Electric company
Bcltzhover
Louisville was the low bidder on the Mildred Lewis, Miss Wilda West, announced by the music depart- to start the program Wednesday
electrical fixtures for the student Miss Marguerite McLaughlin, Miss ment..
afternoon.
union building, it was announced Washington Prof. Bernie Shively,
Among the speakers who will adThe complete program for ThursMonday.
dress the future farmers during the
Mr. T. V. Park, Mr. Gerald Lang, day night concert follows.
Bids were opened Monday mornford and Prof M. E. Potter.
Wedding March
Mendelssohn convention are Albert B. Chandler,
ing in the office of Dr. Frank L.
Oh, Promise Me
DeKoven governor of Kentucky, and J. A.
McVey, president of the University.
Lli:ke, national advisor of the Fu(Solo, Miss Mary Eleanor Clay)
Col. James H. Graham, dean of the
Narvissus
Nevln ture Farmers of America, office of
College of Engineering and supereducation, Washington D. C.
Selection from Hansel and
visor of the building program, preA banquet will be held in the UniHemperdinck
Gretel
sided.
versity commons Friday night. LiveViolin solo (to be selected!
Approval by the University board
stock Judging practice will take up
(J. Preston Bryan)
A new reception point in the hills II Trovatore Selection
o! trustees is necesary before the
Verdi the greater part of Saturday's probid Is official but University of Magoffin county for hearing ed Waltz .. Vienna Beauties
Ziehrer gram.
authorities consider it likely that ucational broadcasts from the Uni
the Beltzhoover bid will be accepted. versity of Kentucky and other
William Hepburn and company of sources, has been established the
Lexington was the second low bid- past week, it has Just been ander with an estimate of $20,000. nounced. The new center is at
In the eastern part of
Other bidden were Brock Electrical
company, Lexington, $20,998, and. the county, and will be operated by
Approximately 125 workers In the
their return to their homes
Thirlwell Electric company, Louis- John Neeley.
according to Mr. field of adult education and In the rfter the close of the curernt sum$21, 130.
Arthurmable,
ville,
Neeley is located seven miles from field of special education, which mer term.
Mr. Homer W. Nichols, Director,
the nearest Improved road. There i.icludes education for handicapped
Division of Special Education of the
is. at present, but one other radio
persons, are enrolled in the second Kentucky
45 within a ten mile radius.
State Department of EdTwo other University of Kentuc- summer term at the University. ucation, Frankfort, Ky. Is a guest
More than 43 students have ky radio Listening Centers are lo- These persons are from all sections professor teaching for the first
signed up for the course in group cated In Magoffin county. One of of the state, most of them having time offered in Kentucky the Ed.
I'i5g course "Education of Handileadership to be taught from July these, under the direction of Nerl been working in the WPA Educa28 to July 31 by Miss Alice Bowers, Arnett, is located on Hog Trough tion Program of the Kentucky De- capped Children". Dr. A. W. Castle
it was announced yesterday by Dr. creek in the southern part of the partment of Education during the Chief, Extension Education,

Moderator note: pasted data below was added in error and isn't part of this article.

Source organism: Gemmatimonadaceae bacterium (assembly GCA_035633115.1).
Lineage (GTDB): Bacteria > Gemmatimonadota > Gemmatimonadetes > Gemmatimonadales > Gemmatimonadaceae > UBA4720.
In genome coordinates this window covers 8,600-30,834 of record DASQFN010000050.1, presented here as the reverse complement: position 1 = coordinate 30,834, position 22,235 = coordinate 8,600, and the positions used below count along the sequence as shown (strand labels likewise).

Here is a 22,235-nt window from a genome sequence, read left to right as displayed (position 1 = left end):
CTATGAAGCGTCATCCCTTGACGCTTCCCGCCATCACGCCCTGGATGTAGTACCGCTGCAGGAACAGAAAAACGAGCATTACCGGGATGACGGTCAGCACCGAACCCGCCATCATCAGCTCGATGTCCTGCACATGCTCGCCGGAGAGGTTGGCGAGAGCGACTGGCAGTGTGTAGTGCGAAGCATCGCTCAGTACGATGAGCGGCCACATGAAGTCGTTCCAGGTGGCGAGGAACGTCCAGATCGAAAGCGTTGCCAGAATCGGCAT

Department of Education,
J B. Miner, head of the psychology cunty, while the other, managed rast year, in their respective school
Karrlsburg, Penn., who Is perhaps
by Grant Hammond is at Lykins, in districts, county and city.
department.
These students have been orien the outstanding authority on adult
Miss Sowers of Cornell university the northwestern portion.
Listening center clubs will be or- tated by those In charge of the education in the United States toh teaching the course daily from
ganized at all three centers by Jane group so that they may derive the day, is teaching the two courses In
9:50 a. m. till noon. Listed as psychology 14, the course carries one Evans, National Youth Administra- most benefit from the courses being Adult Education (175e & 175f). Dr.
credit, but students not seeking the tion supervisor, who is doing this olfered in the special fields of edu- Castle taught at the University in
credit are permitted to take the work in eight of the University's cation for the handicapped and In July and August, 1935, giving Inadult education. Practically all of struction to certain groups of perlistening posts.
course.
those enrolled in the three courses sons who at that time were being
"Group Leadership" Is designed
'Education of the Handicapped" trained for work In the WPA EduTESTS OFFERED
T.
for leaders In such adult groups as
Ed(175g) "Administration of Adult cation Program.
aswomen's clubs, parent-teacheCommittee work on the several
Students desiring to take tubercu- Education" Ed(175e) and "Methods
sociations, forums and community
enterprises. It Includes a study of lin tests may do so any Wednesday and Materials of Adult Education types of projects is "being done, and
traits found in successful leaders, from 2 to 4 p. m. In the dispensery (175f) Ed. have practically definite! courses of study for the use during
methods of developing these traits, in Neville hall. The test, which assurance that they will have em tht coming year will be worked out
chows whether or not a person has ployment in these new and special t'nei set up. Each student In this
and successful procedures In organi-(tiand administration of these tuberculosis, will be given free of Held that are so rapidly being rec- tpccial group k a member of the